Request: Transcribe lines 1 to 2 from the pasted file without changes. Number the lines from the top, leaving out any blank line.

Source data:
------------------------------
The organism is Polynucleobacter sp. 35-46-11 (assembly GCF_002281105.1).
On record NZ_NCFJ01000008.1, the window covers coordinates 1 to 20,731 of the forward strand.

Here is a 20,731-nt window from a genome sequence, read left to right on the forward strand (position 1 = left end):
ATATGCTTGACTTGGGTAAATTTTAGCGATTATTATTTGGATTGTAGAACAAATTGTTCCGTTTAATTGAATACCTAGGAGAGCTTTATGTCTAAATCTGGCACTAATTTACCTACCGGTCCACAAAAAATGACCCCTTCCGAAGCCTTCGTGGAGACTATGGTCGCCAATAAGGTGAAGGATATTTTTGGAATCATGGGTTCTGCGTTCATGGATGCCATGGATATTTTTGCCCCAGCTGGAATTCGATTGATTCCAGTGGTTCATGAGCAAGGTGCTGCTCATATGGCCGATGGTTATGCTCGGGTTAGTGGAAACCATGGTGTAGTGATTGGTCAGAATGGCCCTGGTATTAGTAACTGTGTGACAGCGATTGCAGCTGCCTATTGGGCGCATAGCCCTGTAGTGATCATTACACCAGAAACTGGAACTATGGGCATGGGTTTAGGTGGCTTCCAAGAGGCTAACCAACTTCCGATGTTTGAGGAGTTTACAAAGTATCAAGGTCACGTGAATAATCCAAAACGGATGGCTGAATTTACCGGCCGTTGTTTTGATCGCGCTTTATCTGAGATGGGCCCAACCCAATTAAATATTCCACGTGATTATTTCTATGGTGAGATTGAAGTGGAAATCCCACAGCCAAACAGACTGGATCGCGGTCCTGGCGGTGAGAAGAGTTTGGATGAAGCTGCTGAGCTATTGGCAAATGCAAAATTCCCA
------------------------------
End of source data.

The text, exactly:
The organism is Polynucleobacter sp. 35-46-11 (assembly GCF_002281105.1).
On record NZ_NCFJ01000008.1, the window covers coordinates 1 to 20,731 of the forward strand.